N.Y. prisons post biggest population drop
POUGHKEEPSIE, N.Y. - Nearly 40 years after tough new drug laws led to an explosion in prison rolls, New York state has dramatically reversed course, chalking up a 62 percent drop in people serving time for drug crimes today compared with 2000.
The steep decline - driven, specialists said, by shifting attitudes toward drug offenders and lower crime - means that nearly 17,000 fewer minorities serve state time today than in 2000, groups that were hardest hit by the so-called war on drugs. Overall, the prison population declined 22 percent.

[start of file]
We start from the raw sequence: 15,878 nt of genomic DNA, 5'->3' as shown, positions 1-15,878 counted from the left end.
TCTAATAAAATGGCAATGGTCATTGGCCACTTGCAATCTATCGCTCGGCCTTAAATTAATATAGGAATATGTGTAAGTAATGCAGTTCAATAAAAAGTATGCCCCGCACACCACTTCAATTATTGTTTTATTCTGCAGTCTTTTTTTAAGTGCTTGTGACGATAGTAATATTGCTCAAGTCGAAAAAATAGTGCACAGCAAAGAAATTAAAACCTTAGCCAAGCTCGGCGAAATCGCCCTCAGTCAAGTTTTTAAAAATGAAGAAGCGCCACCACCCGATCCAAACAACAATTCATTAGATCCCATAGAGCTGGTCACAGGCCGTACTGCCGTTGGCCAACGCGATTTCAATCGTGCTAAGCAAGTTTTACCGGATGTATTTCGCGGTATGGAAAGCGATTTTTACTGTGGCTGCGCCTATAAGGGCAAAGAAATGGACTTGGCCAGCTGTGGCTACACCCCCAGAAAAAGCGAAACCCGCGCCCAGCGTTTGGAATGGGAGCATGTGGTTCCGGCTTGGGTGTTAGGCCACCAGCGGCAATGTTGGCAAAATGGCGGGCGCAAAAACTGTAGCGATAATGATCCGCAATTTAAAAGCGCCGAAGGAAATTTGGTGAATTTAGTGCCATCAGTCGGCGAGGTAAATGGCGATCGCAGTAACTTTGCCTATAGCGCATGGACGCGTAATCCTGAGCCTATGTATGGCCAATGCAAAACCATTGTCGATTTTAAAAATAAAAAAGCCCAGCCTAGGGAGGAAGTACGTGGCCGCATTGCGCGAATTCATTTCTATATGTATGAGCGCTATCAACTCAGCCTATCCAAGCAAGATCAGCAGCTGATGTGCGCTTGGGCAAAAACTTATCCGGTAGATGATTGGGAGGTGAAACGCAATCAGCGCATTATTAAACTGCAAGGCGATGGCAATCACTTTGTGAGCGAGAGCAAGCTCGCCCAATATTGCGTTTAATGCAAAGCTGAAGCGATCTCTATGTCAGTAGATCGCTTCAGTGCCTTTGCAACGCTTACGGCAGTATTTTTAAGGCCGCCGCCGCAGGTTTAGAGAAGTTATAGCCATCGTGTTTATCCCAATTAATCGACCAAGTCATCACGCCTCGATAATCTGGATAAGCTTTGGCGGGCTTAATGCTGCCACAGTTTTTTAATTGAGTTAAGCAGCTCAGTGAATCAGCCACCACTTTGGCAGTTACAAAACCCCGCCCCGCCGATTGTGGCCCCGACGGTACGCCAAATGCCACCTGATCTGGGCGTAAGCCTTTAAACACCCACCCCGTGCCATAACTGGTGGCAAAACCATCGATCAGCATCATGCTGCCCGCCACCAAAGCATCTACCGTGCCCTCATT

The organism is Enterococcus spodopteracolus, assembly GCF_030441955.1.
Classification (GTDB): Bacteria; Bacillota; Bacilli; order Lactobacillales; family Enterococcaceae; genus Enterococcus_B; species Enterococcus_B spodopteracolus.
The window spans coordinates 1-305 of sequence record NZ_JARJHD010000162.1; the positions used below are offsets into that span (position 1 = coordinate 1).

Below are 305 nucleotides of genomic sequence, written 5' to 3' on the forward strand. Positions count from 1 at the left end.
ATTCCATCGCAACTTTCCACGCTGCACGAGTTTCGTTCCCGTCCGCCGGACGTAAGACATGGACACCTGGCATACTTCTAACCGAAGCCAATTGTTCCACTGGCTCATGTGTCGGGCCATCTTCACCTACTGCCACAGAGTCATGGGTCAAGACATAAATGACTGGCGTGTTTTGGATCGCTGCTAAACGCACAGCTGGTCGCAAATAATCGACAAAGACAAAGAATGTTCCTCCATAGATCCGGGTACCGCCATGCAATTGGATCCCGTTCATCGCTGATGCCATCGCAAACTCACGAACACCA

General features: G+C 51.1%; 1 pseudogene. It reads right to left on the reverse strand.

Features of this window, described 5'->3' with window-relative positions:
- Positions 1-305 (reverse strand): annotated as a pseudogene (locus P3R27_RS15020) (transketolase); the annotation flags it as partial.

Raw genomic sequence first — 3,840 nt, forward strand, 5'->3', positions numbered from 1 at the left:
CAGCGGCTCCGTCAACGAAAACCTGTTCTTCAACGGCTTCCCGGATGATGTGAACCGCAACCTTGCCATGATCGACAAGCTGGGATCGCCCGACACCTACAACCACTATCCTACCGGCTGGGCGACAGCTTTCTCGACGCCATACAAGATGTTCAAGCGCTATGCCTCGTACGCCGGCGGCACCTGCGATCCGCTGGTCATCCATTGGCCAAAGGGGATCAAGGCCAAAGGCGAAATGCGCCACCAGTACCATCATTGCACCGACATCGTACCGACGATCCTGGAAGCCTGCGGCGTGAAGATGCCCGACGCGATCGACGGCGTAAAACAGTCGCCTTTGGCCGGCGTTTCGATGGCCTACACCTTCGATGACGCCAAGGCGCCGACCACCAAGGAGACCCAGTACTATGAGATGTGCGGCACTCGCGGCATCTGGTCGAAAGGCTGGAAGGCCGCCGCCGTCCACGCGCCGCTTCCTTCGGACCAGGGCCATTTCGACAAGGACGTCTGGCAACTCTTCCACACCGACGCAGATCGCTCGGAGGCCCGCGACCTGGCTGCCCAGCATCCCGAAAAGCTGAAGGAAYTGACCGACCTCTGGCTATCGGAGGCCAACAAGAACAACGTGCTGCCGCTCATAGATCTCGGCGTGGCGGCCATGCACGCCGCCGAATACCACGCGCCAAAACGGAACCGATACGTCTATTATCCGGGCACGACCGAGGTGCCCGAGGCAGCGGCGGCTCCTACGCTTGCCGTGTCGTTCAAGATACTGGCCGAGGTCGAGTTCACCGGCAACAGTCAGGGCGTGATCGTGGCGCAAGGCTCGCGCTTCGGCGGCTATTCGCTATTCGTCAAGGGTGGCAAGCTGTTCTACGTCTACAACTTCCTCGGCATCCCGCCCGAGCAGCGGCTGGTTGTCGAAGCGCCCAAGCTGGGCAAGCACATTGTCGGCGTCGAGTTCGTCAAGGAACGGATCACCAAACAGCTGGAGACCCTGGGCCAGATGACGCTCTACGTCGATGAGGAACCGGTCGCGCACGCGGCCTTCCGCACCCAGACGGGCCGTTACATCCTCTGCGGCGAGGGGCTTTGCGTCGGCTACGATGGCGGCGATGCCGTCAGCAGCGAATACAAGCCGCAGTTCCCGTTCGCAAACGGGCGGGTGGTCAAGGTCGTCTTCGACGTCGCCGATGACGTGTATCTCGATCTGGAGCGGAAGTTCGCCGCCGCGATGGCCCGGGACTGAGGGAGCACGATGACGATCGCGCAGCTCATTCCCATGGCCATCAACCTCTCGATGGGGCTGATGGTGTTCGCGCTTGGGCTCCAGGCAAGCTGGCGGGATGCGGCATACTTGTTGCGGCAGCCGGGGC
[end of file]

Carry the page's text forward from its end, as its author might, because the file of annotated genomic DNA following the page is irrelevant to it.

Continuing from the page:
Hispanics and blacks are still vastly overrepresented in prisons, but incarceration specialists said the overall figures were impressive.
“The drop itself is really quite extraordinary,’’ said Michael Jacobson, director of the Manhattan-based Vera Institute of Justice, a nonprofit center for justice policy research.
“This is very intriguing stuff and encouraging,’’ said Marc Mauer, executive director of the Sentencing Project, a Washington-based organization that has criticized sentencing policies as racially biased and counterproductive.
Nationally, New York charted the biggest drop in its prison rolls from 2000 to 2010, a decade when 37 state prison systems had double-digit population hikes.